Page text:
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A longlist of 12 books has today (20 January) been announced for the prestigious International Dylan Thomas Prize, sponsored by Swansea University.Read More
The Independent Publishers Guild is delighted to announce the 13 winners of the 2016 IPG Independent Publishing Awards.Read More
Oneworld is honoured to have won Independent Publisher of the Year at the British Book Industry AwardsRead More
Oneworld celebrated its 30th birthday on Wednesday, 25th May at the Union Club with authors, booksellers, agents, and fellow industry guests.Read More

The longlist, or ‘Man Booker Dozen’, for the £50,000 Man Booker Prize is announced today, 27th July 2016.

This year’s longlist of 13 books was selected by a panel of five judges: Amanda Foreman (Chair); Jon Day; Abdulrazak Gurnah; David Harsent and Olivia Williams. It was chosen from 155 submissions published in the UK between 1 October 2015 and 30 September 2016.

The Man Booker Prize for Fiction, first awarded in 1969, is open to writers of any nationality, writing originally in English and published in the UK.

Find out who else is on the longlist on the Man Booker website.

Paul Beatty, Deborah Levy, Graeme Macrae Burnet, Ottessa Moshfegh, David Szalay and Madeleine Thien are announced as the six shortlisted authors for the 2016 Man Booker Prize for Fiction.

Their names were announced by 2016 Chair of judges, Dr. Amanda Foreman, at a press conference at the offices of sponsor Man Group.

The judges remarked on the role of the novel in exploring culture and in tackling unfamiliar and challenging subjects, and on the shortlisted authors’ willingness to play with language and form. The shortlist features a variety of voices, from new names to award winners. The books cover a diverse range of subjects, from murder in 19th century Scotland to classical music in Revolutionary China.

In the third year that the prize has been open to writers of any nationality, the shortlist is an even split between two British, two US and two Canadian writers. Three novels from Penguin Random House are shortlisted alongside three from small, independent publishers.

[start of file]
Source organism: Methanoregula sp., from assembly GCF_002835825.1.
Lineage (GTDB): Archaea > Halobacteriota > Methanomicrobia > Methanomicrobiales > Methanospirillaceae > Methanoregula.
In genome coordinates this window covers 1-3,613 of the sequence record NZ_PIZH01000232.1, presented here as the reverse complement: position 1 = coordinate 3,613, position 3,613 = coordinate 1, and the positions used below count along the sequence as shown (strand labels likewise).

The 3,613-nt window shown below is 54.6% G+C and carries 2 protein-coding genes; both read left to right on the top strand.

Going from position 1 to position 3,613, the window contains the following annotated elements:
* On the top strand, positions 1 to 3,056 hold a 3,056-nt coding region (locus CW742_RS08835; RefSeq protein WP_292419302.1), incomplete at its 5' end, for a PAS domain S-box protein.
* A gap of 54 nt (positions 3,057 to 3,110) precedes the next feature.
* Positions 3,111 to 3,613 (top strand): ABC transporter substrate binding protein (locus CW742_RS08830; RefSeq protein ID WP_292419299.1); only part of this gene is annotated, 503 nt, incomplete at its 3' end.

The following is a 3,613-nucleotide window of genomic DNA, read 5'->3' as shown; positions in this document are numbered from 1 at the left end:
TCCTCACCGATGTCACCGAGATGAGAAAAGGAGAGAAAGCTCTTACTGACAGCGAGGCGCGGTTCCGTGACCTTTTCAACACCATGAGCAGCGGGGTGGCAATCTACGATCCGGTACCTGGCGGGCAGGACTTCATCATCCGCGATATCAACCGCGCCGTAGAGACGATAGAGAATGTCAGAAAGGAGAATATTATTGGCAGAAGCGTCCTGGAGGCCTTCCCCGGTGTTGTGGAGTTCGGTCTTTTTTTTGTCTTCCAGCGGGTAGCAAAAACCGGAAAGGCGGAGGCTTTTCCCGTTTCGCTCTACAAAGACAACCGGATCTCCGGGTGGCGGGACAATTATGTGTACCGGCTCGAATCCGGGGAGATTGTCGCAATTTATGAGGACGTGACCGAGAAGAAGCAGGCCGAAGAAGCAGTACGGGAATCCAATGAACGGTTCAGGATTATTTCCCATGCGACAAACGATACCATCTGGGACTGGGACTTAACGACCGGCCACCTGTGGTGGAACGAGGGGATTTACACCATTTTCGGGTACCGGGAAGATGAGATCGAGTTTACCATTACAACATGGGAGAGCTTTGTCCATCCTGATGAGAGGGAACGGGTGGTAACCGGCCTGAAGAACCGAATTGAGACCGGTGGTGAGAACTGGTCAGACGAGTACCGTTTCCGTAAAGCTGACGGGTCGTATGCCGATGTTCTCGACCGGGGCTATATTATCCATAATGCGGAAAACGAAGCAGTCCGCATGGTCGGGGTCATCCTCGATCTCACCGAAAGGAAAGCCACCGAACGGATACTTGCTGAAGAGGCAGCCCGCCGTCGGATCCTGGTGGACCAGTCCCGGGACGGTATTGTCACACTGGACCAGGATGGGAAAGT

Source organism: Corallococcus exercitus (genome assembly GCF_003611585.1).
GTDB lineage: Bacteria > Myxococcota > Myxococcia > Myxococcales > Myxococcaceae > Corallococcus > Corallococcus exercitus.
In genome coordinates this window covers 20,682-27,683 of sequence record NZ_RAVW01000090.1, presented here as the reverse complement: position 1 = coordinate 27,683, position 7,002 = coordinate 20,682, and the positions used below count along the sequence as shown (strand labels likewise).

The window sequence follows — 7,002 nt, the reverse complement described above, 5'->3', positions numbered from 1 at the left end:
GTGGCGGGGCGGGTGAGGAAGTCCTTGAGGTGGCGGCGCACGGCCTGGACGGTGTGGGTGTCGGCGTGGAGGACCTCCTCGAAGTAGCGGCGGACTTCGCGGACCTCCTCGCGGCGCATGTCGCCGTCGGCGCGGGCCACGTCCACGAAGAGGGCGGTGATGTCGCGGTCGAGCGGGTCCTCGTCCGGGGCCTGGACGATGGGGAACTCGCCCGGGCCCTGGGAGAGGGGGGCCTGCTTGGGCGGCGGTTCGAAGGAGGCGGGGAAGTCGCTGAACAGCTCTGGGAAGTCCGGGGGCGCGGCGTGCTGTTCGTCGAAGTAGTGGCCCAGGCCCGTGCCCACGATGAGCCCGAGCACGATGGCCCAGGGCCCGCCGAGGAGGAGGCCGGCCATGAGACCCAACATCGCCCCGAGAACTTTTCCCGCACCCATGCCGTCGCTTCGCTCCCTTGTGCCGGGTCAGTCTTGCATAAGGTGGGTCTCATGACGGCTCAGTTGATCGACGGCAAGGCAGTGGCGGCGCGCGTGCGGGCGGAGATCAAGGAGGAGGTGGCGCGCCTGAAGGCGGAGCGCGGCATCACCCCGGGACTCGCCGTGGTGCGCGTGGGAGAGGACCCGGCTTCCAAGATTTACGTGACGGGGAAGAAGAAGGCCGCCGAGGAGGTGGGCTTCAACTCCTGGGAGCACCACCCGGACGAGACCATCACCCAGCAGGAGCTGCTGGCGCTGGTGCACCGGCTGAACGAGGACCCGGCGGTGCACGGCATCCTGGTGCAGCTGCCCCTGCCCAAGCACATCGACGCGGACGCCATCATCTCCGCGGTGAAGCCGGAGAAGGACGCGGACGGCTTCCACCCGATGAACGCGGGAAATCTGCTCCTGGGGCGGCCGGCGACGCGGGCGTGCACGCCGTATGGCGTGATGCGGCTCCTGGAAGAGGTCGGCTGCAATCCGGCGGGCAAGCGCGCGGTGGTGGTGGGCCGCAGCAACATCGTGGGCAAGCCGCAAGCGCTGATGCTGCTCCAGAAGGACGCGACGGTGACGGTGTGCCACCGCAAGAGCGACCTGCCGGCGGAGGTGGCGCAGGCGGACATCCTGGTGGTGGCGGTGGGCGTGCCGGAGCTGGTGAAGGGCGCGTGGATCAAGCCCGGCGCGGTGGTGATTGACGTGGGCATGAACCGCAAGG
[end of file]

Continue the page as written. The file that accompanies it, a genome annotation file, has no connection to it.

Find out which books have been shortlisted on the Man Booker website

The Prison Book Club is a record of book club discussions, presented in a straightforward and engaging manner that draws the reader into the conversations and lives of the book club members, and, briefly, into Walmsley’s own journey to overcoming her initial fear of working with prison inmates. She concludes with short descriptions of the lives of a handful of book club members beyond their prison terms, leaving no doubt as to the profound impact that prison book clubs can have on those given the opportunity to take part in them.

“Walmsley’s book provides a unique glimpse into the lives of incarcerated men and the transformative power of literature and fellowship,” said Bruce Gillespie, an award juror and professor in Digital Media and Journalism at Laurier’s Brantford campus. “Walmsley immerses readers in the inmates’ thoughtful, far-ranging discussions about the worlds outside the prison gates that are revealed to them through the books they read.”

Read more about the prize here

Congratulations to Jacqueline Woodson whose novel, Another Brooklyn, is a finalist for the 2016 National Book Awards for Fiction. Take a look at the other finalists here.

Paul Beatty has become the first US author to win the Man Booker Prize with his racial satire The Sellout.

His novel tells the story of a young black man who tries to reinstate slavery and racial segregation in a suburb of Los Angeles.

Amanda Foreman, chair of the judges, said the book managed "to eviscerate every social taboo".

Beatty's win was announced at a ceremony at London's Guildhall on Tuesday.

Picking up the £50,000 prize from the Duchess of Cornwall, Beatty, 54, was clearly overwhelmed with emotion and struggled for words as he began his acceptance speech.

Oneworld: the tiny publisher behind the last two Man Booker winners

It started as a kitchen-table project in Cyprus, and 30 years later has grown into a distinctive brand. Oneworld founders Juliet Mabey and Novin Doostdar talk about their instinct for success

Read the article here on the Guardian

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